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Headquarters, July 18, 1862


Brig. Gen. J. E. B. Stuart, Commanding Cavalry:

General: A letter just received from General Jackson states that from information received he inclines to the belief that the enemy is withdrawing from Fredericksburg, and his destination in Gordonsville and that quarter. He is therefore moving nearer that point, and has been obliged to withdraw his cavalry from Hanover Junction and the protection of the railroad. Former accounts indicate a large force of the enemy concentrated at Fredericksburg, but whether it was his intention to move by water to re-enforce McClellan or to march by land upon Richmond was not so clear. I wish you to send some cavalry at least as far north as Hanover Junction or the North Anna, to watch the movements of the enemy and give protection to the railroad and country, and endeavor to get information of the enemy at Fredericksburg, if possible, his intention, strength, &c. It is also an object to encourage our people to bring up from the Rappahannock Valley corn and grain of all kinds. Endeavor to spare your horses as much as possible, and charge your officers to look to their comfort and that of the men.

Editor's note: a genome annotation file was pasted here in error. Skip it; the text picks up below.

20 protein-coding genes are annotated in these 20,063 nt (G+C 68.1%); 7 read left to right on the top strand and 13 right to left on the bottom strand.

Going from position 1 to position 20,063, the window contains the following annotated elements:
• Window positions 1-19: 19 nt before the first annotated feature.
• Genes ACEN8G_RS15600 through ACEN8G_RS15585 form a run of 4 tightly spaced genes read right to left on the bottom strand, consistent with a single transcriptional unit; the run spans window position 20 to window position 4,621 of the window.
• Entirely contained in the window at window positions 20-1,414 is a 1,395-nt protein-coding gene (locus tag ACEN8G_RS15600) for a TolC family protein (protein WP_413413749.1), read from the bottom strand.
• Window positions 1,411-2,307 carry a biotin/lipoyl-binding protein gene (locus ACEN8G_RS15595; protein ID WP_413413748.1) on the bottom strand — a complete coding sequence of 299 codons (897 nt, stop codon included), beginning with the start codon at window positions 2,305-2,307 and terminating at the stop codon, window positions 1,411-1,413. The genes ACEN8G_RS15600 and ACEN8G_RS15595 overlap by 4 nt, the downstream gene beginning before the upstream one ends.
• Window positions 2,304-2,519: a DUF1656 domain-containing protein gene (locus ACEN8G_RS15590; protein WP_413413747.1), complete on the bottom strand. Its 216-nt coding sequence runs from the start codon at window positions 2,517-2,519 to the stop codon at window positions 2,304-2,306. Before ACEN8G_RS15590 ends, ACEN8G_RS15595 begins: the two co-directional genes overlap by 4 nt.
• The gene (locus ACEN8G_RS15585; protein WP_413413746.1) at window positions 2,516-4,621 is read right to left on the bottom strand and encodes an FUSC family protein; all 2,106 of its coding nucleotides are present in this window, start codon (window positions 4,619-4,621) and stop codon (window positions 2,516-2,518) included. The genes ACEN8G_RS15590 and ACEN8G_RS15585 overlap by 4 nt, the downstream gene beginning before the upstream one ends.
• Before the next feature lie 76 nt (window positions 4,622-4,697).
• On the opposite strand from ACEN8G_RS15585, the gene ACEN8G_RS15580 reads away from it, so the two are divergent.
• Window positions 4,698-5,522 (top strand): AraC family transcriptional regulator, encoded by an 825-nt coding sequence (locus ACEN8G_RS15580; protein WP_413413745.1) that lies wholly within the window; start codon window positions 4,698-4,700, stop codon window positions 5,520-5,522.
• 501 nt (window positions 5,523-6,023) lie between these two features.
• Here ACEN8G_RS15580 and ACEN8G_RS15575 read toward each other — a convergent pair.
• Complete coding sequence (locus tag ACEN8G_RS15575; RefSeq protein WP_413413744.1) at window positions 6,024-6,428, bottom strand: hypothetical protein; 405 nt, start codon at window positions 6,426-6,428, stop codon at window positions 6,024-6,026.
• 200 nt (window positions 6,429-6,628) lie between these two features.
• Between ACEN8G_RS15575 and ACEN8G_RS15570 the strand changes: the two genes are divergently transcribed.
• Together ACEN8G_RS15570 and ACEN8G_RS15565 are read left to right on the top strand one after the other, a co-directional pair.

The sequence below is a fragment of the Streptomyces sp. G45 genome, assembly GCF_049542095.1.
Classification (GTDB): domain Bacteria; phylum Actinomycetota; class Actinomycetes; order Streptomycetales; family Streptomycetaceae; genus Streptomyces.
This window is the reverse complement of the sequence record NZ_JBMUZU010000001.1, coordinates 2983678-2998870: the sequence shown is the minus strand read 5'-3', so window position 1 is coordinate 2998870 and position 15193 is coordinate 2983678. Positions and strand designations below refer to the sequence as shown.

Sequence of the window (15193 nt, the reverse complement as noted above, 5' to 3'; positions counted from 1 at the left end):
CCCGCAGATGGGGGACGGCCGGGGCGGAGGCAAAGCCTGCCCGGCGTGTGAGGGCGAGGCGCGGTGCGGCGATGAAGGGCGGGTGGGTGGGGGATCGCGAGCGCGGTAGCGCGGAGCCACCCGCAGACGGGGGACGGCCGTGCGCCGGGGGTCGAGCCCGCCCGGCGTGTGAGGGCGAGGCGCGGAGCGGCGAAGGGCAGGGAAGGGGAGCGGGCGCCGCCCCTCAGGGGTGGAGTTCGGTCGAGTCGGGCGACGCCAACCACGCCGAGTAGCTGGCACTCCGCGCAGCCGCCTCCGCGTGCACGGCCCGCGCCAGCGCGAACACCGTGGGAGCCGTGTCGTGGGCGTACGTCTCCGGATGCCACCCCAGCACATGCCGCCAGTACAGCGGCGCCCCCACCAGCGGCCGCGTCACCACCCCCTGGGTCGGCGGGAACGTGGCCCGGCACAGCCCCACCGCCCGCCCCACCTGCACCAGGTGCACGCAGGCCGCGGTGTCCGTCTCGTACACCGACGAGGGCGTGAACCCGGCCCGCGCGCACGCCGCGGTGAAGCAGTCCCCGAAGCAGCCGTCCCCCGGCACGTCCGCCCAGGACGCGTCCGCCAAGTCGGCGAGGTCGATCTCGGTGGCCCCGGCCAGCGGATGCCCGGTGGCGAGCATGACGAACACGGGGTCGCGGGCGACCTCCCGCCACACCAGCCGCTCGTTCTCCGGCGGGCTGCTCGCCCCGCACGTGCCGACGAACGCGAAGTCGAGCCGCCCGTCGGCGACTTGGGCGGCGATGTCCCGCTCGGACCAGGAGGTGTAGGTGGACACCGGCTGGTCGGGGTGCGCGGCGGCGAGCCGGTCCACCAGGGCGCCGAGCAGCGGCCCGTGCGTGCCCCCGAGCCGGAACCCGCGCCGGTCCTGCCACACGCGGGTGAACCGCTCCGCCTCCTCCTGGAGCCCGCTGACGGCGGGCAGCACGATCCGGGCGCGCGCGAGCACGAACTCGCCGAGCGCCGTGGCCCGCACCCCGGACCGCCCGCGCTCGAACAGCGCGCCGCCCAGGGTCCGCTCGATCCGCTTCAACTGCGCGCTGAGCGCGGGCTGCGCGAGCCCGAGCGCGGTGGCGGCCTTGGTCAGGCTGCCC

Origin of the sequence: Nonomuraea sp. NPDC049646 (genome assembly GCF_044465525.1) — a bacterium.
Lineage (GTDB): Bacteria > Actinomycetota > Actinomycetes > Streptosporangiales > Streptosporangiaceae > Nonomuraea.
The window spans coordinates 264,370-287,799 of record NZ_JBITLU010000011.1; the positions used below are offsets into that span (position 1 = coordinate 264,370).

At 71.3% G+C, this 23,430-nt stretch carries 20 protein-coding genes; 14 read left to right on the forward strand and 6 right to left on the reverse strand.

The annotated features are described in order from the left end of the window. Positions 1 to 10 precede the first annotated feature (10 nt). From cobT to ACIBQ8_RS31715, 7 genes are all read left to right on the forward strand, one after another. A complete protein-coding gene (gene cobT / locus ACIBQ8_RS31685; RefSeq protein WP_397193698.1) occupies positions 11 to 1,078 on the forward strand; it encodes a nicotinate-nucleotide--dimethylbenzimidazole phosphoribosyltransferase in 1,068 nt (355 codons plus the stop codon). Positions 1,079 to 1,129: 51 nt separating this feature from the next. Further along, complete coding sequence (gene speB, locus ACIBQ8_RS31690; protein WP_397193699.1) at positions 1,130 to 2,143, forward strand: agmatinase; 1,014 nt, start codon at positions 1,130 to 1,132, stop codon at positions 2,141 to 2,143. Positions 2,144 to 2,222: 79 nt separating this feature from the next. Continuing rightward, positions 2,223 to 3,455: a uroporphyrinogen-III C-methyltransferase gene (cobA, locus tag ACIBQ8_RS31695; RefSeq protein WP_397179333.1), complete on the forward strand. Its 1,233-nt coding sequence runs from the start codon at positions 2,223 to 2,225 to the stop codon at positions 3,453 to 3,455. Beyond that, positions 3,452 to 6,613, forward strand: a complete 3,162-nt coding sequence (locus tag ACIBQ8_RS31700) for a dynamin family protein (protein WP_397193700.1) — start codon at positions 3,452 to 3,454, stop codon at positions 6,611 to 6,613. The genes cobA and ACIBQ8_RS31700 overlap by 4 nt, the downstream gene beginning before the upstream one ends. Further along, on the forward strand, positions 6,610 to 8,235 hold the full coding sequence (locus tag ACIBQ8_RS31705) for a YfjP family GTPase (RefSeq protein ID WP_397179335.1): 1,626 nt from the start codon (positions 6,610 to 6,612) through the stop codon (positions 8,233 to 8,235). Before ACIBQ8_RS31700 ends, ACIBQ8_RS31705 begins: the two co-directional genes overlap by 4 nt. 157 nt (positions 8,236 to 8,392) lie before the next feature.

Very respectfully, your obedient servant,


R. E. Lee,



 Source: The War of the Rebellion: A Compilation of the Official Records of the Union and Confederate Armies, Series 1, Vol. 12, Part 3, p. 916


Transcribed by Colin Woodward, 2016 July 14